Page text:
Durable Community Fencing Improves the Property Value of Many Homes 

Durable Community Fencing Improves the Property Value
of Many Homes

The Evergreen Community Association (ECA) in Woodbury, MN, an eastern suburb of Minneapolis and St. Paul, was sculpted on the site of a former Christmas tree farm back in 1980, and since that time, the population has quadrupled in the City of Woodbury. In 1985 the ECA constructed a 6’ft (1.8m) cedar fence on the eastern edge to add a little privacy to the homes as the traffic increased along the bordering roadway. Now, 23 years later, the ECA was facing two major problems, deterioration of the existing fence and increase traffic noise.


The existing cedar fence had deteriorated beyond repair and was becoming an eyesore. Since the main entrance to the association was framed on either side by this fence, the association was looking for a fence option that was maintenance free and enhanced the curb appeal of their main entrance. Simply replacing the fence with a second cedar fence was considered, but the future maintenance of a wood fence was not heavily favored.


Through their investigation, the Association found that a mortarless concrete unit fence would be the best option for the community.

  • Durability: A system built using mortarless, stackable concrete units would have the proven performance of reinforced concrete and long term durability.
  • Cost: A lower total cost when compared to other concrete fencing options. (See Figure 1 for a cost comparison between different 8 ft (2.4 m) fencing.)
  • Aesthetics: By combining four different unit shapes, an attractive pattern was created to best fit the look and feel of the surrounding area.
  • Sound Abatement: A concrete product would provide the best sound barrier from the traffic noise coming from the four lane road that ran along the eastern border of the development. (See Figure 2 for a comparison of sound transmission between fence construction material.)


The new fence was to be located in the same place as the existing wooden fence; however, this required a little creativity in design and layout. The fence height was expanded to 8 ft (2.4 m) to further reduce noise transmission. The fence needed to accommodate over a 40 ft (12.2 m) grade change, which meant the panels had to step down at both the post locations and, at times, within the panel itself.

Designers from the fence licensor worked with the ECA to come up with the preliminary design for the Fence. The fence was designed with a wind loading of 80 mph (129 Km/hr) with moderate exposure. This design allowed the 8 foot (2.4 m) tall fence to have spacing between the posts of over 16 feet (4.9 m). The designed pile footings for the fence were 2 ft (0.6 m) in diameter and 4.5 ft (1.4 m) deep, however the City required a 5 ft (1.5 m) minimum depth. The panels were designed with reinforced bond beams located at the top and bottom of the panel sections. The bond beams were constructed by using a # 4 (M# 13) reinforcing steel between two courses of block that were grouted together. Since the panel sections were 12 courses tall, this meant that eight courses for a total height of 5.3 ft (1.6 m) were dry stacked between the bond beams making the pattern easier to install. To carry the same look throughout the full panel, a single course pattern was used to build the bond beams. The design also called for flipping random blocks around to change the appearance of the fence. This ensured that both sides of the fence had the aesthetics of a random pattern.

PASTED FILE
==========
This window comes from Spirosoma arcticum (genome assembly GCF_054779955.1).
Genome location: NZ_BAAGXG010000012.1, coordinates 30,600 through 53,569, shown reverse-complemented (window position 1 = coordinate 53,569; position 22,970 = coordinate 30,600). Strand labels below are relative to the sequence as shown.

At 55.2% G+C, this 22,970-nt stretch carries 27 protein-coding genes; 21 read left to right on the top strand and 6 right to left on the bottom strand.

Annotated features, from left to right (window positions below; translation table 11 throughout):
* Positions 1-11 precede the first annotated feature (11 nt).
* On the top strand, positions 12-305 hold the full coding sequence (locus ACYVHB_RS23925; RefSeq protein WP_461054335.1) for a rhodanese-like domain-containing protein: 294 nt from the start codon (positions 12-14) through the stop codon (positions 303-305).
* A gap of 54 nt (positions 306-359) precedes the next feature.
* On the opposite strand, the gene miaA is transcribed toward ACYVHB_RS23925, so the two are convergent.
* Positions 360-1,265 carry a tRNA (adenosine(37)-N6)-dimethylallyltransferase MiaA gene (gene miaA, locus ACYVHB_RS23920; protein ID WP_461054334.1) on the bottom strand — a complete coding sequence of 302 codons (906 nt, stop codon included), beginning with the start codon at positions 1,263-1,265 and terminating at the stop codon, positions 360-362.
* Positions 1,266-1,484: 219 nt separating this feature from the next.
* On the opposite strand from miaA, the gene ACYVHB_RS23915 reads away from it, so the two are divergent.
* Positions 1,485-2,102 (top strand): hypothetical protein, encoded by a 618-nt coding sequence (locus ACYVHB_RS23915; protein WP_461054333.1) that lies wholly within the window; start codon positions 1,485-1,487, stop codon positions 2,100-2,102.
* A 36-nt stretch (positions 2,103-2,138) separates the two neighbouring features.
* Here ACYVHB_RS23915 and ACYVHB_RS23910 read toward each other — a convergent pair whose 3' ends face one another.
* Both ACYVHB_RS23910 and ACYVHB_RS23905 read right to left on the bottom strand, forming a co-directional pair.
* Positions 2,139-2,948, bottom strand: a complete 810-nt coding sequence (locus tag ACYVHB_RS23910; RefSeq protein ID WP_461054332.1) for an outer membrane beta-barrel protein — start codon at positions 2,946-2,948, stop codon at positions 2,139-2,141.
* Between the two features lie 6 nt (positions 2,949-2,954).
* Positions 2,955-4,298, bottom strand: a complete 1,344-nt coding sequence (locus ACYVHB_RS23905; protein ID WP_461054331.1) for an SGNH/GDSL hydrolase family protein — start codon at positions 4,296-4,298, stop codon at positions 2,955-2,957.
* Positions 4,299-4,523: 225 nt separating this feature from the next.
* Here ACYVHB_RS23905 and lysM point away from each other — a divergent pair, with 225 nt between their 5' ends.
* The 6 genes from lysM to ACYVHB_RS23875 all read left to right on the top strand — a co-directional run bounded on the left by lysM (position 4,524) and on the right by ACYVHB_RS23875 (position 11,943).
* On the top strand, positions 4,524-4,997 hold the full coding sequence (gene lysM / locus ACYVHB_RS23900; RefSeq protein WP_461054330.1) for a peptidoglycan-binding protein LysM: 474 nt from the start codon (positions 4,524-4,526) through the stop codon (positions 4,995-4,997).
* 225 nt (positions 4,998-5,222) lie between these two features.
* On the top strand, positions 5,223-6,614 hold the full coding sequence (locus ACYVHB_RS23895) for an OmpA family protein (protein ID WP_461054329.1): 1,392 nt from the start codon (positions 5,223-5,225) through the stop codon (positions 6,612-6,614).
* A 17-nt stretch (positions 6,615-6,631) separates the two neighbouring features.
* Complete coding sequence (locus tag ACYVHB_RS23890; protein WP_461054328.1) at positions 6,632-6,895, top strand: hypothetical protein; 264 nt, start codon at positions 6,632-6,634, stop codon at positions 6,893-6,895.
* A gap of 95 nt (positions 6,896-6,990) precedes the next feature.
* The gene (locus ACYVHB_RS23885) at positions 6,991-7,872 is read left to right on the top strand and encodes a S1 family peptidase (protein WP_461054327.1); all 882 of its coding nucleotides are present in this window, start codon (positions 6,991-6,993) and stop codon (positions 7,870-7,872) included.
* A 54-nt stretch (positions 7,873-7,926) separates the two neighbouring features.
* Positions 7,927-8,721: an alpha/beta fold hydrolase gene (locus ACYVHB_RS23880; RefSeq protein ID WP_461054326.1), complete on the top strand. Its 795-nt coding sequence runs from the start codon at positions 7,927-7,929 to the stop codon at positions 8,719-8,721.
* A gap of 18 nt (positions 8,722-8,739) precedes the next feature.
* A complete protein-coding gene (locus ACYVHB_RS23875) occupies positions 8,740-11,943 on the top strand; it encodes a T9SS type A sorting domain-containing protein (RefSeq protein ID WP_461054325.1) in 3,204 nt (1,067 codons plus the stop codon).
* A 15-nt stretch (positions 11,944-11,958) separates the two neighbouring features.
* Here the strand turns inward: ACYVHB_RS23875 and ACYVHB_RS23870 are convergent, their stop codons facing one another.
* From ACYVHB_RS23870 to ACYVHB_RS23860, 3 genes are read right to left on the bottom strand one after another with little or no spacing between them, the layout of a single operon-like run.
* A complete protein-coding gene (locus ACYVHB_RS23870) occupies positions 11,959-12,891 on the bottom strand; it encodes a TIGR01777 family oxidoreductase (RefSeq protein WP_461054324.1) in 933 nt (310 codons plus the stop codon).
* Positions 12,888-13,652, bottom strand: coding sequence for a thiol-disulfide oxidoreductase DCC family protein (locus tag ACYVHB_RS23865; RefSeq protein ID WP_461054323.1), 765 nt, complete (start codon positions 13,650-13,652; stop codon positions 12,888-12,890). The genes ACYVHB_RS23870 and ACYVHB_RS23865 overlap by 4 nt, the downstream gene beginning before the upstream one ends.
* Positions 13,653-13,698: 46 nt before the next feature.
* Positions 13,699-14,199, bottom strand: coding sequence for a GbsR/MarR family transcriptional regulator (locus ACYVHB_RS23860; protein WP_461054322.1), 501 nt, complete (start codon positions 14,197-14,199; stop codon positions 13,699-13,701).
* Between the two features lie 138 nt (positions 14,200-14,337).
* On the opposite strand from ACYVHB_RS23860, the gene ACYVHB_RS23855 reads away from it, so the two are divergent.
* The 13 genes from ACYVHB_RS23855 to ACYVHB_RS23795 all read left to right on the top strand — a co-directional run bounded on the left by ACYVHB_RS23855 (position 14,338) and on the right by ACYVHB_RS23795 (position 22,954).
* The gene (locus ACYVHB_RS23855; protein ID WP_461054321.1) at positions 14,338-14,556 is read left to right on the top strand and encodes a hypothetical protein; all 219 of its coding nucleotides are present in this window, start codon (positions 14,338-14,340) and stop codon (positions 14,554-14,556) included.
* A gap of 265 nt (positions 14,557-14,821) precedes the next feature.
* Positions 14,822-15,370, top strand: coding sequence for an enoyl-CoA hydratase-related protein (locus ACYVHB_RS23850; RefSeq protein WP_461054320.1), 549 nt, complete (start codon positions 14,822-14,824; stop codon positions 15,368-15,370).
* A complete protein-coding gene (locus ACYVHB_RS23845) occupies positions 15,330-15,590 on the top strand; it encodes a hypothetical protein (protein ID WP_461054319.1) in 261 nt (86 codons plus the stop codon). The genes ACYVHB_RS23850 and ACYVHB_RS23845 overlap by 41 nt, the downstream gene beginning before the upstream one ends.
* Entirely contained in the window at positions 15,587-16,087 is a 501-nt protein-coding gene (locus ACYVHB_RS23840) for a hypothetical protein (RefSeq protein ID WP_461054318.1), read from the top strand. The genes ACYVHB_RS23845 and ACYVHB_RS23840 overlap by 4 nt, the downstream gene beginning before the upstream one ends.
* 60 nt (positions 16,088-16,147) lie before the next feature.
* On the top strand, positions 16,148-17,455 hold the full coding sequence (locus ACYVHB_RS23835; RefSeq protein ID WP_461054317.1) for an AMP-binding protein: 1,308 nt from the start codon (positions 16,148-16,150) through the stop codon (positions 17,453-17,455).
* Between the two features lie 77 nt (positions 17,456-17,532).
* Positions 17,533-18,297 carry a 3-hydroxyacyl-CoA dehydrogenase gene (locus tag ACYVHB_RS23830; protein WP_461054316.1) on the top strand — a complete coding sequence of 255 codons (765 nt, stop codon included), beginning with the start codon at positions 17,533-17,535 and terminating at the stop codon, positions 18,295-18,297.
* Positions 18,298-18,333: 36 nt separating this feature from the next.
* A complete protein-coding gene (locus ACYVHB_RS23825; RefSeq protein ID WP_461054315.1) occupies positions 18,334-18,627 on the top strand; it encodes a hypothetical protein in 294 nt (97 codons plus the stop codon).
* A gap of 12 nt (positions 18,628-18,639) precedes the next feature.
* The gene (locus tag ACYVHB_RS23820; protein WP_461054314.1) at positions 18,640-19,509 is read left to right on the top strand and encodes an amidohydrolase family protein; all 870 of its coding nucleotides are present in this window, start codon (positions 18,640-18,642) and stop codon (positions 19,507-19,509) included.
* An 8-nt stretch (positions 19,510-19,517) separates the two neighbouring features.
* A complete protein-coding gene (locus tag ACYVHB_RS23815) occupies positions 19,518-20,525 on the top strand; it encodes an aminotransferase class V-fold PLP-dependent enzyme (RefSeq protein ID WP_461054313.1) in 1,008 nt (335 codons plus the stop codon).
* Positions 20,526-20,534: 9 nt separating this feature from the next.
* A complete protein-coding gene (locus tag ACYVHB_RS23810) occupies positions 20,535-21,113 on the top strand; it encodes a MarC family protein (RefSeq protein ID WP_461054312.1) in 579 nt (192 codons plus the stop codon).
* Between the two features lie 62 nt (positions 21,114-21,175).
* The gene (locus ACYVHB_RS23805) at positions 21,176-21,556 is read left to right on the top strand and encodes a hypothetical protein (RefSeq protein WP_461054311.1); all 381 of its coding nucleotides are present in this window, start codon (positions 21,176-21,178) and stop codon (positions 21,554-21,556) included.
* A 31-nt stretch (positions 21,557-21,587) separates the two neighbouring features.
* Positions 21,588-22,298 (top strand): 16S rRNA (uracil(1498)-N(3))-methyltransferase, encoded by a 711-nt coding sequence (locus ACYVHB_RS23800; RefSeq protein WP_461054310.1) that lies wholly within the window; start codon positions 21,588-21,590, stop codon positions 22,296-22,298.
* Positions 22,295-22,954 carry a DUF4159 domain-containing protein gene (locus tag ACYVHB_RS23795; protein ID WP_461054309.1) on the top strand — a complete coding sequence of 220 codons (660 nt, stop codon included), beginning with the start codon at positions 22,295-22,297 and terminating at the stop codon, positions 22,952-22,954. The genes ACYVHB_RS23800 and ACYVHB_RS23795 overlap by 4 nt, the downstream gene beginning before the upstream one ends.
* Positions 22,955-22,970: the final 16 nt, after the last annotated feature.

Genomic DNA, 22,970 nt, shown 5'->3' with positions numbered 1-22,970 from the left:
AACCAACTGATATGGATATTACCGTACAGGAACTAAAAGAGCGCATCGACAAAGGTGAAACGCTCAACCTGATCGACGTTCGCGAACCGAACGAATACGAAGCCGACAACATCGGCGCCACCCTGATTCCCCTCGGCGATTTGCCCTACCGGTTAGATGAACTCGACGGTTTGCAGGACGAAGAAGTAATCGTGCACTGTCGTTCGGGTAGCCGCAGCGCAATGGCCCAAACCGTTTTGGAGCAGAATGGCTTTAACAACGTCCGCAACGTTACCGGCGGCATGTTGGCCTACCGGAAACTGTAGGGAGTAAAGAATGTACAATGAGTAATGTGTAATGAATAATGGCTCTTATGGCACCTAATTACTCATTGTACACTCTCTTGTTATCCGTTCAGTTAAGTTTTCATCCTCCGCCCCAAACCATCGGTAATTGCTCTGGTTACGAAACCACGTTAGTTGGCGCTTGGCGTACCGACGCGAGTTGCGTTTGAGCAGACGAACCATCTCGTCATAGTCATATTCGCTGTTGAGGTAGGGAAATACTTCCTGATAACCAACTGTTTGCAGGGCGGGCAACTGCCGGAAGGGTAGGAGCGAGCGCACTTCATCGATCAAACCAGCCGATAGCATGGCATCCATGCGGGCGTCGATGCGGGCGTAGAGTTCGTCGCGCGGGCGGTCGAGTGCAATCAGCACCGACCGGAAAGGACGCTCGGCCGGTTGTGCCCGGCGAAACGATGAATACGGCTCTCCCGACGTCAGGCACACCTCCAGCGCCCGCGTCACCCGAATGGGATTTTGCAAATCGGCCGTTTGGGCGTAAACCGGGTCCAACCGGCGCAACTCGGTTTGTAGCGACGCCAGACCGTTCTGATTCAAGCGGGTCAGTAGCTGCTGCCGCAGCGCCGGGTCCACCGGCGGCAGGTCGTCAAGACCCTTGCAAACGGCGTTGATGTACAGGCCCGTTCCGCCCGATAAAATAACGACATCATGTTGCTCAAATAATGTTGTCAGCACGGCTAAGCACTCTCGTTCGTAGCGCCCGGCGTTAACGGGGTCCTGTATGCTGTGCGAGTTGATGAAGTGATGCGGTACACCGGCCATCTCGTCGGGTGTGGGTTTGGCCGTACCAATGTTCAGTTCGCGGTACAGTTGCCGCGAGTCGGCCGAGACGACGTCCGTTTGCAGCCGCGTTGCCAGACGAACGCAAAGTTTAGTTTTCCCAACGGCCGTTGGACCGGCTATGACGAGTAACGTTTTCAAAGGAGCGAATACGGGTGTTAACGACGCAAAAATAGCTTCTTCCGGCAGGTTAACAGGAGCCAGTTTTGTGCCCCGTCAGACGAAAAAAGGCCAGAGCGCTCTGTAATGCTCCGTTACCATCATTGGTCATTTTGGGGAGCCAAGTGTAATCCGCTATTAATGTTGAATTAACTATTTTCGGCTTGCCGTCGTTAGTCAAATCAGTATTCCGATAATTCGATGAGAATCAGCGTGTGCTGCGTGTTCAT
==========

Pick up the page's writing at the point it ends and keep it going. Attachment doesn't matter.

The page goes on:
Additionally, water management was crucial. There were specific drainage points that the City of Woodbury required to be maintained to ensure that backyards would not flood. Working with the City to identify these areas, the contractor, Sierra Exteriors, was able to construct the bottom bond beam with openings to allow any water to flow through the fence.

Construction began in November which allowed the contractor to keep his crews busy during the winter months. Like any successful fence project the contractor started with marking out the proper locations for the pile footings. As the pile footings were being excavated, they encountered boulders and rocks below grade. Each rock had to be removed to maintain the proper location of the post. The pile footings were then filled with concrete and jigs were used to ensure that the vertical steel was properly positioned.

Once the footings were completed, the posts and panels of the fence were started. The fence design used the full sized panel blocks for the base. This made it easier to install the panels straight and level and simplified the installation of the reinforcing steel and 9 gauge wire stirrups through the bond beam. To finish the bond beam the cores ofthe panel blocks were filled with concrete. Because of the winter conditions, the contractor did have to protect the fresh concrete when the temperature dropped below freezing during the evenings. Temporary tents, heaters and insulated blankets were used throughout the project.

With the high visibility of the project, everybody was interested in the color of the unit and the pattern options for the fence. The manufacturer provided a beautiful three colored blend unit for the project. To add to the random pattern look of the pattern, random units were flipped backwards to create a change in the face appearance. This meant that both the City of Woodbury and the homeowners enjoyed the beautiful aesthetic color and finish of the mortarless concrete unit fence. A local building inspector from the City of Woodbury commented that, “This fence has just set the standard for the fence projects in the City and it has exceeded our expectations”. CMD

Project Contacts:
Mortarless Concrete Unit Licensor:
Allan Block
Mortarless Concrete Unit Producer: Amcon Block, St. Cloud, Minnesota
Contractor: Sierra Exteriors, St. Paul, Minnesota